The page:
1870    457.33  16.97   26.94932233
1880    456.98  17.87   25.57246782
1890    492.07  19.9    24.72713568
1900    435.12  12.35   35.23238866
1910    377.13  11.37   33.16886544
1920    364.94  6.59    55.37784522
1930    345.13  6.67    51.74362819
1940    334.03  7.19    46.45757997
1950    317.42  7.29    43.54183813
1960    315.72  5.17    61.06769826
1970    324.12  7.6     42.64736842
1980    354.4   5.33    66.49155722
1990    287.46  6.8     42.27352941
2000    266     4.9     54.28571429

From this data, we see that both among and amongst have been becoming less frequently used overall since 1810, but that among has always been much more common. The ratio of among to amongst started at about 10 to 1 in 1810 and had risen to about 50 to 1 by 1920, and it has been pretty stable there since then. Amongst is definitely much less common than among in American English, but it is in no danger of dying out.

  • 14
    I just wanted to celebrate because this is my 100th answer here.
    – nohat
    Commented Sep 3, 2010 at 1:46
  • Perhaps we should compare the decline of among to the rise of equivalent phrases such as "in the middle of".
    – ogerard
    Commented Apr 13, 2011 at 6:41
  • +1 for the raw data <3
    – Matt
    Commented Sep 10, 2019 at 1:47

I realize that I fall on the "British" side of the English language (Australian, actually), but I tend to use among mostly, but amongst when the following word starts with a vowel. So

Amongst others
Amongst all the choices


Among his friends
Among the choices

I have no references to back me up; just thought I'd add my $0.02 worth.

  • 3
    I certainly catch myself doing the very same thing, and I can’t for the life of me tell you why. I just hope I never start saying mine instead of my when the next word starts with a vowel: ♬ “Mine eyes have seen the glory of the coming of the Lord.” ♬ ♩♩
    – tchrist
    Commented Apr 28, 2012 at 15:15
  • Your 2 cents ;)
    – CinCout
    Commented Dec 30, 2015 at 6:05

"Among" is much more common in modern writing, at least in American English, so that probably explains why "amongst" might sound more "distinguished". (See this article which discusses the matter.) But there is absolutely no difference in meaning. (See e.g. Wiktionary: among, amongst.)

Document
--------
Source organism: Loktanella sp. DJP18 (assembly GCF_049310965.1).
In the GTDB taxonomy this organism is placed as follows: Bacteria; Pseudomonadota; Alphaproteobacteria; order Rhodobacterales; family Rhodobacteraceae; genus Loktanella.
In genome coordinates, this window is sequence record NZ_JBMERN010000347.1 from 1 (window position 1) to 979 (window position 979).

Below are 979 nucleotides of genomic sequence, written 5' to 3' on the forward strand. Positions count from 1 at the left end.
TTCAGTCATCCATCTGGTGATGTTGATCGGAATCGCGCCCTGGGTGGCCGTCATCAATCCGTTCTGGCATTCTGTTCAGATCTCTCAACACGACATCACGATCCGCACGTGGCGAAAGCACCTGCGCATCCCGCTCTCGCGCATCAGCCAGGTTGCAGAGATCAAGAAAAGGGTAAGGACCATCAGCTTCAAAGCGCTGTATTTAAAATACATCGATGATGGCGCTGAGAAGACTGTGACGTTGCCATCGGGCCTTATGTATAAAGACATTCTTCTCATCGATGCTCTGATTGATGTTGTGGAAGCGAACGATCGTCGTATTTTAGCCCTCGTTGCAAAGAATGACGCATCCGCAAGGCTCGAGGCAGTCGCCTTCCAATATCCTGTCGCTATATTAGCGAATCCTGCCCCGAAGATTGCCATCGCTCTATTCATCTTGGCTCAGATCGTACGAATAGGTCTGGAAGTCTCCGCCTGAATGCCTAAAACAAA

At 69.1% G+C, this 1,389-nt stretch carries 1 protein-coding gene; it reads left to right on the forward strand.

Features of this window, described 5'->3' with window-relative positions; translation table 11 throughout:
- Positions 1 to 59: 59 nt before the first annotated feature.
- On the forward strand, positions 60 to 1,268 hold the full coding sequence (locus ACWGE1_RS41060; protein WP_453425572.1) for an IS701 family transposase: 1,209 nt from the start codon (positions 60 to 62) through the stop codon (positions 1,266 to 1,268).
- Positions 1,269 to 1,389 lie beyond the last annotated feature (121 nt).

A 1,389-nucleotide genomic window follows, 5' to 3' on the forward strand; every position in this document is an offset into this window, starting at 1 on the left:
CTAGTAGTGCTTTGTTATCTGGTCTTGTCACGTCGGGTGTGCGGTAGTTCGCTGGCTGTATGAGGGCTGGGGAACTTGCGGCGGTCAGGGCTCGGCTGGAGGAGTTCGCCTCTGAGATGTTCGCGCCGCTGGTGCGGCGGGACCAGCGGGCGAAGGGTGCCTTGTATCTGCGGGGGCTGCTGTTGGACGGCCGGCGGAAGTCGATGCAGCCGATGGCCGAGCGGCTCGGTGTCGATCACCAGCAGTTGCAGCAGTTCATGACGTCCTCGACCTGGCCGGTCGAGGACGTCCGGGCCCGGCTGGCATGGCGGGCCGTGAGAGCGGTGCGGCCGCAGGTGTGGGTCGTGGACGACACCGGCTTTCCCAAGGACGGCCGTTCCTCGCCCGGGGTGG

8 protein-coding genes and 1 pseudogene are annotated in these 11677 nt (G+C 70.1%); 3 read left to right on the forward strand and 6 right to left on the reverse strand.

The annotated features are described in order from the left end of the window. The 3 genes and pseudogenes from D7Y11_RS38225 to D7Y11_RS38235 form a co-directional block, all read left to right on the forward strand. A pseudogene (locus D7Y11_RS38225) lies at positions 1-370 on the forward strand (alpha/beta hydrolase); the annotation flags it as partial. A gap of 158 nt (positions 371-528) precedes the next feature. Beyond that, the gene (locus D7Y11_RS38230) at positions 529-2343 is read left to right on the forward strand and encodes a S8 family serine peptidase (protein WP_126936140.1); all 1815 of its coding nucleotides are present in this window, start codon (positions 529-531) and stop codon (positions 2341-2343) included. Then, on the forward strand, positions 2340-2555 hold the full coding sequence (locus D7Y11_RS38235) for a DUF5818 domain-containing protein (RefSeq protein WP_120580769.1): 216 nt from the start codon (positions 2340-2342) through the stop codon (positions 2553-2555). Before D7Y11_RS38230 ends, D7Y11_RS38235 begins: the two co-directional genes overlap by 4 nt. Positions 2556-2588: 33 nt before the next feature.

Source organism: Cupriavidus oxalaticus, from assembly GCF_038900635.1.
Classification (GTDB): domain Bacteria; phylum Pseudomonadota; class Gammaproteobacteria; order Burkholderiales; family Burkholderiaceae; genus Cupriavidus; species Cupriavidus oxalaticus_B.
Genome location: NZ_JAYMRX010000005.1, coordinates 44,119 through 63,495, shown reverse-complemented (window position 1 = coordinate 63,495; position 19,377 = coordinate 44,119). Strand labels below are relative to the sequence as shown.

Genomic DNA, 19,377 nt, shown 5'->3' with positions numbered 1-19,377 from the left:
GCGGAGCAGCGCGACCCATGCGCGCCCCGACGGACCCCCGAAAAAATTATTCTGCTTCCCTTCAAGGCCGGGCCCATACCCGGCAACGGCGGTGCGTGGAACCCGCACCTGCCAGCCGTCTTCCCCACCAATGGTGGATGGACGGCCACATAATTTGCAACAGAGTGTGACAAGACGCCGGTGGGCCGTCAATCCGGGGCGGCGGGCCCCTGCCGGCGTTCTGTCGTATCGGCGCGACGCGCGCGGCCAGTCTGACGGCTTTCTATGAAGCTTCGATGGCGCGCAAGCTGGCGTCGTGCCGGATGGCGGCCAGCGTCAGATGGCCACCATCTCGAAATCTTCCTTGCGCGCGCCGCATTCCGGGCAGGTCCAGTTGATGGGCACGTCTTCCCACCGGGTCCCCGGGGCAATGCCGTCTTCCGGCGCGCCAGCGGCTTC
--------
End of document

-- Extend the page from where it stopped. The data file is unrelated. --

Also of note, the New Oxford American Dictionary lists "amongst" as chiefly British variant of "among". It does seem to be somewhat more common in British English (but still clearly less common than "among").


It is usually used in a metaphorical sense rather than a literal one. The ball falls amongst the trees in the forest (the ball might not literally be between the trees); the ball was found among two trees (literally between the trees).

  • Ditto "I was standing among some sheep" / "There was movement amongst the sheep" (the movement was probably the sheep, not literally an entity between the sheep)
    – Xzigalia
    Commented Nov 11, 2014 at 11:02
  • I don't see any evidence to support your assertion of this distinction, and it doesn't fit my experience as a native (British-)English speaker.
    – AAT
    Commented Dec 17, 2015 at 11:06
  • I know that I use the two words in different contexts, but I can't put my finger on it. Right or wrong, this is the only answer that proposes a difference in usage (even if the historical definitions are identical). Commented May 19, 2022 at 12:08
  • I feel the same way about toward vs. towards. the former being physical, while with S sounds more intellectual, conceptual, and less physically "precise". Your thoughts and observations on that? Commented Feb 13, 2023 at 15:47

Not the answer you're looking for? Browse other questions tagged or ask your own question.